NCAR, SMU’s National Center for Arts Research, creates index to measure arts vibrancy of U.S. Metropolitan Areas

NCAR, SMU’s National Center for Arts Research, today released its first annual Arts Vibrancy Index.

The index ranks more than 900 communities across the country. Vibrancy is measured as the level of supply, demand and government support for arts and culture on a per capita basis. The report highlights the top 20 large markets and top 20 medium and small markets. NCAR provides rank scores on all measures for every U.S. county on the interactive heat map.

“The numbers are only the start of the story, not the end. Each city in our report is unique in what makes it a vibrant community for the arts,” said Zannie Giraud Voss, director of NCAR and chair and professor of arts management and arts entrepreneurship in SMU’s Meadows School of the Arts and Cox School of Business. “Our intention in developing this report is to stimulate conversation about what makes a city vibrant in the arts and how arts vibrancy varies across cities.”

The overall index is composed of three dimensions.

Supply is assessed by the total number of arts providers in the community, including the number of independent artists, arts, culture and entertainment employees, and arts organizations.

Demand is gauged by the total nonprofit arts dollars in the community, including program revenue, contributed revenue, total expenses and total compensation.

Level of government support is based on state arts dollars and grants and federal arts dollars and grants.

Geographically, the rankings utilize Metropolitan Statistical Areas (MSAs), which are delineated geographic areas consisting of one or more counties that have high social and economic integration with an urban core as defined by the Office of Management and Budget. By focusing on MSAs, the index captures the network of suburbs that rise up around a city or town rather than considering them separately.

Among cities with populations of 1 million or more, the five most vibrant arts communities are as follows:

Washington-Arlington-Alexandria, D.C.-Virginia-Maryland-West Virginia
Nashville-Davidson-Murfreesboro-Franklin, Tennessee
New York-Jersey City-White Plains, New York-New Jersey
Boston, Massachusetts
San Francisco-Redwood City-South San Francisco, California

For medium and small cities, with population under 1 million, the top five cities are all in the West:

Glenwood Springs, Colorado
Santa Fe, New Mexico
Jackson, Wyoming-Idaho
Breckenridge, Colorado
Edwards, Colorado

The full top-20 lists are available on the NCAR Arts Vibrancy Index, including scores on each of the three dimensions of supply, demand and government support.

Beyond the specific rankings, select key findings in the Arts Vibrancy Index include:

No region has cornered the market on arts vibrancy. Cities large and small from every region appear in the top 40 cities, although there is high representation from Western communities in the set of Medium-Small cities.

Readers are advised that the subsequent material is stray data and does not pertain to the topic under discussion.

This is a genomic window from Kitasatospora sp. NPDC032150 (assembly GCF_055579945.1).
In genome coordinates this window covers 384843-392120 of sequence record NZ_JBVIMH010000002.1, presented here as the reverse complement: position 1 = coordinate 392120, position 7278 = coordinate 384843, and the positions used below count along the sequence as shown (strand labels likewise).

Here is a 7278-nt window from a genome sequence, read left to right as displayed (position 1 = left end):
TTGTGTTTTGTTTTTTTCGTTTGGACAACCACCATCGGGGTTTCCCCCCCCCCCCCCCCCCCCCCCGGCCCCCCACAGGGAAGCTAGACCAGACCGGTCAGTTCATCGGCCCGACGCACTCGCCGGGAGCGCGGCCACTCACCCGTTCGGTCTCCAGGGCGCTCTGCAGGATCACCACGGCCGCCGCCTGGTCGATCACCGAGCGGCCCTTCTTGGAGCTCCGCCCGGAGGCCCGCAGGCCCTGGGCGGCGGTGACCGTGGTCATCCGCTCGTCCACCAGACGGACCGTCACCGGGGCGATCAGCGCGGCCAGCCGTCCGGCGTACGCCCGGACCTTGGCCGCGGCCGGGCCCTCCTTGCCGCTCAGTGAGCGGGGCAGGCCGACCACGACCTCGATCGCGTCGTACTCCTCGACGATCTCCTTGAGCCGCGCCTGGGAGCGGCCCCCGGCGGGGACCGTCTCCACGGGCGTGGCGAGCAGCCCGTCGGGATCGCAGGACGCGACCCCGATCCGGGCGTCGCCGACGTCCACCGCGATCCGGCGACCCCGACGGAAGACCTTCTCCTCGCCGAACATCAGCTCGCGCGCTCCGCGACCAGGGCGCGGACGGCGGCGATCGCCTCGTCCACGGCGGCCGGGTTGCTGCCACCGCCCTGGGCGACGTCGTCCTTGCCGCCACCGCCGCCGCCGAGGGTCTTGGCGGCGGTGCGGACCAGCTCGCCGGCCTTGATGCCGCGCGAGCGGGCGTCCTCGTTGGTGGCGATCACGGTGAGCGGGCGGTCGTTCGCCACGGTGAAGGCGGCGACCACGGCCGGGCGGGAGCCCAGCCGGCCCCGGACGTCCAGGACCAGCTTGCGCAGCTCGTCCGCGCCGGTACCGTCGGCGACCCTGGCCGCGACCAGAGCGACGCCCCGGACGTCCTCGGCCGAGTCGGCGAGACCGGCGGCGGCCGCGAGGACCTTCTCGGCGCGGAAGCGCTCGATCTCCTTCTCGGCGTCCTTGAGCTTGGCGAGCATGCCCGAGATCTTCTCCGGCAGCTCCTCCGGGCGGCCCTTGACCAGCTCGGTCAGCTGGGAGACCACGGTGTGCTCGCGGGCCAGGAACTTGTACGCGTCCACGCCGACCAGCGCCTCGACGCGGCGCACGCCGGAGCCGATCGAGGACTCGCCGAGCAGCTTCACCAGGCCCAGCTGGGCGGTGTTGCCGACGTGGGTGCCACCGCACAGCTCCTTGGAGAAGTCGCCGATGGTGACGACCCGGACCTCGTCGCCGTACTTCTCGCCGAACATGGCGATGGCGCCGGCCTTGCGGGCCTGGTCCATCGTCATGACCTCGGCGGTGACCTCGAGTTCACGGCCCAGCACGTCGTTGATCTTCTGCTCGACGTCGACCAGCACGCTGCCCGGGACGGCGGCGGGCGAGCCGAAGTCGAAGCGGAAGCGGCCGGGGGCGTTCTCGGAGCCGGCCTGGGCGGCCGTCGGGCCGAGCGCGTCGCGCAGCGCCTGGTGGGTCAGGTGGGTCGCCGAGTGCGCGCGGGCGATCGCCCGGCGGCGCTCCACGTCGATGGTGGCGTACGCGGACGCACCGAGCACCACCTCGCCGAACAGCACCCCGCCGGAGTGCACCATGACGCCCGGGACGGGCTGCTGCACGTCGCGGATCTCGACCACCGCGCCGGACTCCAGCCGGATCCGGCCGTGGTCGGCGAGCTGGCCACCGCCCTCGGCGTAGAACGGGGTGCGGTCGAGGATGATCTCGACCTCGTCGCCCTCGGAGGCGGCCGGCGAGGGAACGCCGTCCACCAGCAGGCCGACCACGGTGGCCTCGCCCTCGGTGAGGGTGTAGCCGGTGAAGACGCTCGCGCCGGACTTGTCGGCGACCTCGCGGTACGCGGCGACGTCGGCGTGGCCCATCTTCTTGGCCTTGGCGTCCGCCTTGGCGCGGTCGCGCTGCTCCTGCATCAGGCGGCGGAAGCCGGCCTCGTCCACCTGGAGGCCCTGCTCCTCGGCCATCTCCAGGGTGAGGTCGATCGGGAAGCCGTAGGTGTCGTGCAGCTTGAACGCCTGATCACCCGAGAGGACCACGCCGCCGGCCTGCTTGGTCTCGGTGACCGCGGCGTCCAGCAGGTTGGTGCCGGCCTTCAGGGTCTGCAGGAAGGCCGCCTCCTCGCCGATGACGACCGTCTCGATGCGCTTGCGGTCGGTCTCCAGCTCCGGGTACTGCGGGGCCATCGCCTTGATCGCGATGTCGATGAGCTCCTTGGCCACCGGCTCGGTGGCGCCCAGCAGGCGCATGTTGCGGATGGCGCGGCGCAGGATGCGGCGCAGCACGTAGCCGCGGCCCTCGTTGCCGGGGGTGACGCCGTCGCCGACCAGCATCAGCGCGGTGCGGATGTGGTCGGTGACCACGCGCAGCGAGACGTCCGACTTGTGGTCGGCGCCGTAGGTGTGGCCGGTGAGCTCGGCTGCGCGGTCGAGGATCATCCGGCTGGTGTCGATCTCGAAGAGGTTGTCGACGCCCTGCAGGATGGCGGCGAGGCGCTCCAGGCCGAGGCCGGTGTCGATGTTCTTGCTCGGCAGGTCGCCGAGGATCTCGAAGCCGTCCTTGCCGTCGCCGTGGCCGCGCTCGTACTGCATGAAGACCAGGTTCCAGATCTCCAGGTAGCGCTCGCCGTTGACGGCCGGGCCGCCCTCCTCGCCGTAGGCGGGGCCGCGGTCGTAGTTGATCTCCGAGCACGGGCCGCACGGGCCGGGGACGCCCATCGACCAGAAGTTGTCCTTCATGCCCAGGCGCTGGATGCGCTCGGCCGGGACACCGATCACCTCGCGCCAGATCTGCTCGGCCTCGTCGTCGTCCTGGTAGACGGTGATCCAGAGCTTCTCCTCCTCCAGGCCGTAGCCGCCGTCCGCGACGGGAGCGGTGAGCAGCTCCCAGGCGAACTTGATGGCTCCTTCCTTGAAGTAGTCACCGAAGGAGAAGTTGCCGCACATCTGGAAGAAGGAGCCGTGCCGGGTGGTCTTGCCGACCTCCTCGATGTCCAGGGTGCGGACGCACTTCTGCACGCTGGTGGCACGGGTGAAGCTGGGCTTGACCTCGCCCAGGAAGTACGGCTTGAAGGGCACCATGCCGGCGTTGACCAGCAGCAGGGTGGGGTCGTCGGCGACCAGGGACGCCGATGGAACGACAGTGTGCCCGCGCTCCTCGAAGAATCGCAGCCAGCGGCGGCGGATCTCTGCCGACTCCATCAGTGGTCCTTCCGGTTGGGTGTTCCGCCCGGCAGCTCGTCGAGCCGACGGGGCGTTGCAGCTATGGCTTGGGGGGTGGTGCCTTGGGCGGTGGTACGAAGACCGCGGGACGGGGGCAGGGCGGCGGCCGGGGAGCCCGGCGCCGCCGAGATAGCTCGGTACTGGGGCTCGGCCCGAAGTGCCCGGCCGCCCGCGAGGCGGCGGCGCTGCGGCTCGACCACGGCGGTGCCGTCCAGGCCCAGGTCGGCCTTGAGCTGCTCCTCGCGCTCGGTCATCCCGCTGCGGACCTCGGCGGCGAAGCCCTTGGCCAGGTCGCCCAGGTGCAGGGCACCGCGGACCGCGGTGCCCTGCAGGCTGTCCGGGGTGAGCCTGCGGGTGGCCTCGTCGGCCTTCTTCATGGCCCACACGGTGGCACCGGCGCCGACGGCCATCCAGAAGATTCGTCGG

Arts vibrancy takes many shapes and forms. Some cities have impressive financial resources invested in nonprofit arts and cultural institutions, others are filled with many smaller organizations and venues, some are tourist destinations and still others are artist colonies. Some cities are strong in numerous arts sectors while others are capitals of a particular art form.

There are interesting differences across very large Metropolitan Statistical Areas (MSAs). Those that made the list tend either to have a strong concentration of arts vibrancy in an urban core and less going on in surrounding communities, or they are vibrant throughout the greater metropolitan area, and less so in the city center.

The majority of arts vibrant cities have a population either under 300,000 or between 1,000,000 and 3,000,000.

In 2012, Meadows and Cox launched NCAR, the first of its kind in the nation. NCAR analyzes the largest database of arts research ever assembled, investigates important issues in arts management and patronage, and makes its findings available to arts leaders, funders, policymakers, researchers and the general public.

With data from the Cultural Data Project (CDP) and other national and government sources such as the Theatre Communications Group, the National Endowment for the Arts, the Census Bureau and the National Center for Charitable Statistics, NCAR is creating the most complete picture of the health of the arts sector in the U.S.

The project’s indices and dashboard were created in partnership with IBM, TRG Arts and Nonprofit Finance Fund. The Center also partnered with the Boston Consulting Group to develop its mission, vision and long-term strategies.

NCAR is led by Zannie Voss and Glenn Voss, Endowed Professor of Marketing at Cox.

Meadows, one of the foremost arts education institutions in the United States, offers undergraduate and graduate degrees in advertising, art, art history, arts management and arts entrepreneurship, communication studies, creative computation, dance, film and media arts, journalism, music and theatre.

Cox offers a full range of undergraduate and graduate business education programs.

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SMU is a nationally ranked private university in Dallas founded 100 years ago. Today, SMU enrolls nearly 11,000 students who benefit from the academic opportunities and international reach of seven degree-granting schools. For more information see www.smu.edu.

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